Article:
Second Breakfast: How I Live Now


Are we all getting sick of teenage romances yet? I have a feeling that there was a time before Twilight and Hunger Games and Divergent, etc. when teenage romances were only really relevant to teenagers. Then I remember Romeo and Juliet, so never mind. The point is, they shouldn’t be relevant to ANYONE. Especially not teenagers. But especially not adults. They’re dumb, and based on fleeting hormonal infatuations and not actual feelings. Teenagers never stop to think about anything and their relationships are stupid. Okay. I’ve said my bit.

How I Live Now (2013)


Magnolia Pictures

The Plot: Daisy (Saoirse Ronan) is an American teenager (and her American accent is actually flawless, so props to her) who’s sent to England to spend the summer with her cousins Isaac (Tom Holland), Piper (Harley Bird), and the older, quiet, mysterious, and sexy(?) Edmond (George MacKay). Her cousins gradually whittle away at her petulant teenage shell and…she…kinda…falls in love with Edmond. Then World War 3 erupts and the kids have to go on the run! Will this fragile incestuous romance survive the war? Will the children survive the war? Who exactly is Britain at war with? Is this another coming of age story?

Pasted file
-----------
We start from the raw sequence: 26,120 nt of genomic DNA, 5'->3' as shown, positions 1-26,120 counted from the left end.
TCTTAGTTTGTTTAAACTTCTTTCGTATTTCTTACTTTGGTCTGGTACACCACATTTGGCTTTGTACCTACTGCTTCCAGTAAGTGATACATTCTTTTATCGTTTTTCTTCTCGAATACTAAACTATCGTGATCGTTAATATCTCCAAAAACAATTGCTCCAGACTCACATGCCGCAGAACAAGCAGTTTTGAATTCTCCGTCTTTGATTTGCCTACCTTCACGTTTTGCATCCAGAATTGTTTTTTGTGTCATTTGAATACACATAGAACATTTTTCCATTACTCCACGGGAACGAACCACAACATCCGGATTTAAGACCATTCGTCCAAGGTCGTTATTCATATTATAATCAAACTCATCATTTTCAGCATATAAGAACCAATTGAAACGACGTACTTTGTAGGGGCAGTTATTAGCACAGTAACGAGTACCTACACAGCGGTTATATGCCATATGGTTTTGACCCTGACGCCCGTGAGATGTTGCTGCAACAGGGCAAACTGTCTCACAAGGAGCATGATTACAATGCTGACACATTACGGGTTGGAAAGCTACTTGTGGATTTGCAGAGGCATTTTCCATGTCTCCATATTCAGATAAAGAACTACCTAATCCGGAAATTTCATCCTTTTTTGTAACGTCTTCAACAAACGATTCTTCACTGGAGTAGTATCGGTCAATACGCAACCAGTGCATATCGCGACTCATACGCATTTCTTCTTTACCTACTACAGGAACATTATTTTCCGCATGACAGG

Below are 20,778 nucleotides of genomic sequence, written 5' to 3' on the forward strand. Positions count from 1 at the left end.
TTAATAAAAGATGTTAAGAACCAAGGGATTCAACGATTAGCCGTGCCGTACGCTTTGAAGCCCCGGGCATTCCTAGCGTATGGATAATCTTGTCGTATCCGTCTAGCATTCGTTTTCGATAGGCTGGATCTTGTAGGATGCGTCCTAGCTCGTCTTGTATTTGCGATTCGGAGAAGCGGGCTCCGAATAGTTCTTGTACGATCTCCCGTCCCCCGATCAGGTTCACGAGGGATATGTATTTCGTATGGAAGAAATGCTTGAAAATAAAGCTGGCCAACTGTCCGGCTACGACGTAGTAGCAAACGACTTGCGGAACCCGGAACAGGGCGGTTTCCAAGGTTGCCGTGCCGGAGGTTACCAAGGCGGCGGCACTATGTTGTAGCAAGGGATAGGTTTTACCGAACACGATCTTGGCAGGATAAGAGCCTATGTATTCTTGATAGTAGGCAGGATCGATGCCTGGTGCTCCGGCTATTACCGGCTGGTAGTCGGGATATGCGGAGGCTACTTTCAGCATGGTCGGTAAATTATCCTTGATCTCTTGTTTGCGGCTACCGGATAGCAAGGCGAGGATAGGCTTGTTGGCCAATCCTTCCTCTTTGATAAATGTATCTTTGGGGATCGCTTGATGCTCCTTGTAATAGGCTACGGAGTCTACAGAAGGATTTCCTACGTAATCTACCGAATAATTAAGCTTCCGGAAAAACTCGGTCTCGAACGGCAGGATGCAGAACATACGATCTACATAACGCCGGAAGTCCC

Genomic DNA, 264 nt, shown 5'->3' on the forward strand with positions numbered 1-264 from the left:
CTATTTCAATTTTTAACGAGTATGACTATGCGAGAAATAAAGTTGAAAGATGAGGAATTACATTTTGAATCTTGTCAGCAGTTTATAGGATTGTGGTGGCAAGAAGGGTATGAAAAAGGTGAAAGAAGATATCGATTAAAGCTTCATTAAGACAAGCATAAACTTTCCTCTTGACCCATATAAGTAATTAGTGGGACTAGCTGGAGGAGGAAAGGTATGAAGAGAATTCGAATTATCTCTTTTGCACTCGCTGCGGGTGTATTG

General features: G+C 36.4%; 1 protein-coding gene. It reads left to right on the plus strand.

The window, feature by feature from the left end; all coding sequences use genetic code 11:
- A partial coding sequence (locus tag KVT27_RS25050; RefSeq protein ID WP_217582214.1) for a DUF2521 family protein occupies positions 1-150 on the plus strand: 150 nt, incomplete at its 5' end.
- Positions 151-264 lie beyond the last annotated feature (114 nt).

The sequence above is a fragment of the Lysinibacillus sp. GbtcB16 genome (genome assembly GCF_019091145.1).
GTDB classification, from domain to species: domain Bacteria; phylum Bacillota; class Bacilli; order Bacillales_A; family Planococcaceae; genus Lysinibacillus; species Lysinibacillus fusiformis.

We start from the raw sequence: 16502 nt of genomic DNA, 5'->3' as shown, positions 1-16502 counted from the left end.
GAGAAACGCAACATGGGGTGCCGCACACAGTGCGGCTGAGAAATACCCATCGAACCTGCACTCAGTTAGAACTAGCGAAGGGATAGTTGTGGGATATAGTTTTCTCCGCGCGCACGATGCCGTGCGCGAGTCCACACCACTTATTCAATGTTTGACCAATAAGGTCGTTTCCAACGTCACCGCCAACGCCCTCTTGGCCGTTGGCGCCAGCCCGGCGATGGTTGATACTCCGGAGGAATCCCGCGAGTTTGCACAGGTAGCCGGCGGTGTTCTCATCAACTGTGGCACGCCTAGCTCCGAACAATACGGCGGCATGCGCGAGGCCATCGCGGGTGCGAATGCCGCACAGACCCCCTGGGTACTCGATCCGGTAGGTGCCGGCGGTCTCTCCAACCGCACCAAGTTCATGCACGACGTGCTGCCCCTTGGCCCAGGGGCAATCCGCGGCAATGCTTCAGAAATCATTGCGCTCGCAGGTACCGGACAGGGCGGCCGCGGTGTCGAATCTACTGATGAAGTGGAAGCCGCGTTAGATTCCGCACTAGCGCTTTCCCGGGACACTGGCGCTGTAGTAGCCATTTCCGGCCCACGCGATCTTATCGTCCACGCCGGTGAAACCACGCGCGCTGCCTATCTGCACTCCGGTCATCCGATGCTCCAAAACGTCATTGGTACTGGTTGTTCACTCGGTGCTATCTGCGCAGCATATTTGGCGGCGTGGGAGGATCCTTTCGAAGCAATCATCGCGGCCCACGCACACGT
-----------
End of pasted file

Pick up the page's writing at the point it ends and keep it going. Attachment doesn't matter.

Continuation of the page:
Admittedly, I should have done a bit more research before devoting an hour and forty minutes of my life towards watching this movie. That one’s on me. I was unaware of the half-baked romance, just as I was unaware of the fact that this movie was based on a young adult novel. Had I known one of those facts, I would have been able to figure out the other for myself. All I heard going in was, “Saoirse Ronan! Kevin Macdonald (director)! World War 3!” And I thought to myself, “Hm, yeah, alright.” Those elements by themselves are just as promising as I interpreted them. World War 3 would be a kind of innocuous vehicle for a character-centered narrative, but could be used to make some broader commentary about—oh, I don’t know—real world issues? Instead, it serves its purpose as a vehicle for a smaller story, but the story is so small that the implications of a World War are just kind of left at the side. In the end (spoiler alert) the whole thing just kind of blows over after what seems like maybe a couple of months. Moreover, this is all being sacrificed for the sake of a character-centered narrative that isn’t all the interesting to begin with. Also, yeah, Britain is at war with “terrorists.” World War 3, everyone: Britain vs. Terrorists.